Market Comment June 2012
“When insanity begins to pile up they becomes invisible.”
There’s much agitation in national parliaments, in bank trading rooms and amongst the families of wealthy investors. No matter where one looks, the effects of a Greek exit from the Euro are discussed feverishly, sometimes even fuelled by sheer panic. There’s already a catchy term for it - GREXIT! Analysts, fund managers and those other people that are obliged to act rationally by virtue of their profession are now trying to calculate the likelihood of the Greek fever spreading to other Eurozone countries, such as Spain, Portugal, Cyprus and Italy. Even France is now the subject of much debate!
Europe before fundamental changes
Meanwhile, though, one thing seems clear to the doubter or optimist: the Eurozone faces a decisive and, possibly, irreversible period of change. One or more countries will be forced to abandon the Euro. Above all, this will happen in order to protect these countries from themselves. The inflexible monetary corset that is worn by all members of the Eurozone has hindered, and continues to hinder, the ability of a country to adjust to true national economic performance by devaluing its own currency. As a consequence of harmonised interest rates, there has been, and continues to be, an epic misallocation of capital by borrowings that far exceed a country's own means. To put it bluntly, one can say that the market is fighting back. Political decisions and wishes can only deny the truth of basic economic interrelationships for a limited period.
In our view, it is crucial when faced with such a situation to quell the irrational fears of a quasi-politically-motivated total loss of Euro assets in the event that the Euro were to cease existing as a means of payment. Unfortunately, and for obvious reasons, politicians have hitherto concealed the technical means currently available for achieving this.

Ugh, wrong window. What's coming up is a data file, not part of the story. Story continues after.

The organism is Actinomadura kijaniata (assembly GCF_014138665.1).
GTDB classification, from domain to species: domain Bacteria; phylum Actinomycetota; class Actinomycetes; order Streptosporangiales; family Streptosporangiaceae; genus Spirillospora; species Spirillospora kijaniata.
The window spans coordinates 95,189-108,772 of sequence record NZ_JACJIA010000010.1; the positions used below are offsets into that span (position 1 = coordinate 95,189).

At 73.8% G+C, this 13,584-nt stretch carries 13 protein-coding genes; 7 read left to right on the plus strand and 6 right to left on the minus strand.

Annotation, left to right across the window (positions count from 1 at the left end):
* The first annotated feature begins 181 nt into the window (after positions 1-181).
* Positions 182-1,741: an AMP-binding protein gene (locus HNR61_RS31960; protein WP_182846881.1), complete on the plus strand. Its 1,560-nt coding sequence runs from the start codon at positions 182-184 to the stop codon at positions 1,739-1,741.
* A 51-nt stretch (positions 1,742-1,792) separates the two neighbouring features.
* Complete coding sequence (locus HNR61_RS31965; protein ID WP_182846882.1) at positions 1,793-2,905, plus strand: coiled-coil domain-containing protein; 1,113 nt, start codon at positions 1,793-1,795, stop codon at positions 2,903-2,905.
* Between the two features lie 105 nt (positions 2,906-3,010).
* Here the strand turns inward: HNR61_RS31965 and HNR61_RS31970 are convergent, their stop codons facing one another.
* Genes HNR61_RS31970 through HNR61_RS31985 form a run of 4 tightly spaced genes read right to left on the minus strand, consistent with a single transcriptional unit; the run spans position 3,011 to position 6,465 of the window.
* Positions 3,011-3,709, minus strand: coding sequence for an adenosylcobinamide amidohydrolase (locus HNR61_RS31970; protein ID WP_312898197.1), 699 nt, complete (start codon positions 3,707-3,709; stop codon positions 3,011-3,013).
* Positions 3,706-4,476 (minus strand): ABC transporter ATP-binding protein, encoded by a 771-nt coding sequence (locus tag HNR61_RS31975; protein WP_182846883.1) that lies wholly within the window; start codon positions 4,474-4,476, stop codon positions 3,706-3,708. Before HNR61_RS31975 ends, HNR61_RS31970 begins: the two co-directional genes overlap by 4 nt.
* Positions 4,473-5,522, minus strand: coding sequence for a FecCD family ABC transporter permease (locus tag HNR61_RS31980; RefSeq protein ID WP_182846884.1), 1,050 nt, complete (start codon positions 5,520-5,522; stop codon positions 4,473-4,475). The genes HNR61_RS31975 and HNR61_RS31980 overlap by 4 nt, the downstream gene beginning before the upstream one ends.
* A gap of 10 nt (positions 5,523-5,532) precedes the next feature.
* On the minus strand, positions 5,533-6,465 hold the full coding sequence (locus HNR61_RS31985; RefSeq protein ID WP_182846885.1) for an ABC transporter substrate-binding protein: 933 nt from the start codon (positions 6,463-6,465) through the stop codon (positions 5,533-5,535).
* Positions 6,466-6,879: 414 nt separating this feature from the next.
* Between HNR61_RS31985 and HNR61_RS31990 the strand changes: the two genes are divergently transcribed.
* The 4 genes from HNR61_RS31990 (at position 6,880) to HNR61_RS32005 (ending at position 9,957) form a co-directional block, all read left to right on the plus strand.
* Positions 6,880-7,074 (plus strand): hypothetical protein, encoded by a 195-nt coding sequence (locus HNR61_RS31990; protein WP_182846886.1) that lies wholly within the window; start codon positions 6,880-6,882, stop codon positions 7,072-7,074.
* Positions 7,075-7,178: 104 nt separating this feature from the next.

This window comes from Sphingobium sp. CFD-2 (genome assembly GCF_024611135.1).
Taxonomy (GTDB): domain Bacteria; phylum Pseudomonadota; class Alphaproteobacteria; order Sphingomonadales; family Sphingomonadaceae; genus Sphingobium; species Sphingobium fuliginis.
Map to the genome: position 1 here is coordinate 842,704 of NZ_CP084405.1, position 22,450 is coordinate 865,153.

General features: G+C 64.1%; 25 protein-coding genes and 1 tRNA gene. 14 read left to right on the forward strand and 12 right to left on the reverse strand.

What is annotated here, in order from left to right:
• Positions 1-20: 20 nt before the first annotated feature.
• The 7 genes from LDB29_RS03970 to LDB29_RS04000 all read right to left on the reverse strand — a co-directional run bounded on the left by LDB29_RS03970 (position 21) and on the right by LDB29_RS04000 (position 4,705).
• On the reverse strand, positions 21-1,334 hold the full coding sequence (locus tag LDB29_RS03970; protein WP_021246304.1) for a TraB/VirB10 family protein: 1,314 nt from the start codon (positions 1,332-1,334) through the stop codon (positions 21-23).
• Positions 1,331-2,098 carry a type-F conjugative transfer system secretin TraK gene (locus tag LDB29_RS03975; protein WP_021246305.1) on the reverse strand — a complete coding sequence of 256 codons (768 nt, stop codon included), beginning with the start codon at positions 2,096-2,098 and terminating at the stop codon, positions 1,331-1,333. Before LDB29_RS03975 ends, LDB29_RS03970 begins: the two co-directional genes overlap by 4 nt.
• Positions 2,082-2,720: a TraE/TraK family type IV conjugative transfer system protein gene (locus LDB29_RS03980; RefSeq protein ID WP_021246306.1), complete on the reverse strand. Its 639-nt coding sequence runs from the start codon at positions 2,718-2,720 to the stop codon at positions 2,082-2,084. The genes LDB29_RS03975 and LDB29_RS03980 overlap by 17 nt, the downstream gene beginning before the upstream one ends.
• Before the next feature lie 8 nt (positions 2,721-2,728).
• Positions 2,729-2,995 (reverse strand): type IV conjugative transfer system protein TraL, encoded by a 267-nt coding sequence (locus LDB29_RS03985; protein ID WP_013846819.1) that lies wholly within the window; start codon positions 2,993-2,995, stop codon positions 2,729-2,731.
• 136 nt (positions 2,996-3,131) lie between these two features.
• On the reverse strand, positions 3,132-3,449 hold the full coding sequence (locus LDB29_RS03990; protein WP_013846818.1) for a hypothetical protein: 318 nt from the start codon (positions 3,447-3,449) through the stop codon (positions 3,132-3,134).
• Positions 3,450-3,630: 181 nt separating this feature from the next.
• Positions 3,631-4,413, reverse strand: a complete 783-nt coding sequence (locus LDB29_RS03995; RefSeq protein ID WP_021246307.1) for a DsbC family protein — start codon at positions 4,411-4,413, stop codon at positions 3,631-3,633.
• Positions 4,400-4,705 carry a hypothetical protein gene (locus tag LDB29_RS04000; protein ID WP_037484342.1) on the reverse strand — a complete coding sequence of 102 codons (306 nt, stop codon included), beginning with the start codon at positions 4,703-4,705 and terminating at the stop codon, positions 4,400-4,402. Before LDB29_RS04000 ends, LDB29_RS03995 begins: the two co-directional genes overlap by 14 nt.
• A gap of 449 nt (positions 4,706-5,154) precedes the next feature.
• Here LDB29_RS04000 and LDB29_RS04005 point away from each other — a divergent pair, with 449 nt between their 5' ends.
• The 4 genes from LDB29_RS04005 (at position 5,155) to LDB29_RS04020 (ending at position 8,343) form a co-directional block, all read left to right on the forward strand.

At this point, please allow us clear up one of the least qualified, tactical statements made by the German Federal Chancellor, for whom we otherwise have a great deal of respect: ‘If the Euro fails, so does Europe!’ This message is not just false, it also suggests the absence of an alternative course of action within a community resigned to its fate, hidden behind a sham currency union. Europe is older, stronger and more successful than a single currency could ever be.
Are there alternatives?
Before we turn our attentions to the impact of the situation on fund allocations, that is to say, your invested wealth, we would just like to set out a few plausible alternatives and the means of achieving them.
The alternative to the Euro would be for countries to return to their national currencies. That is logistically possible without further ado. The Euro coins and notes in circulation could be stamped for a brief transition period and used as national currency until the new money was available. The main thing is to ensure that these plans remain secret in order to prevent panic and bank runs. Such activities generally tend to occur over long weekends.
In order to minimise the risk of a capital flight across national borders, currency conversion can be linked to the creation of a currency basket modelled on the European Currency Unit (ECU). Do you remember? The precursor to the Euro as a real accounting unit without the characteristics of a method of payment whose value was determined by the strength of the bilateral exchange rates? A strong Deutschmark within the currency basket would limit the depreciation considerably. In this instance, experts predict that the Deutschmark would also appreciate strongly. Just like the former ECU in the European currency system, the new ECU (perhaps it might be called the New Euro, the Neuro or even the Newro?) would represent a currency basket of weighted national currencies of the countries involved.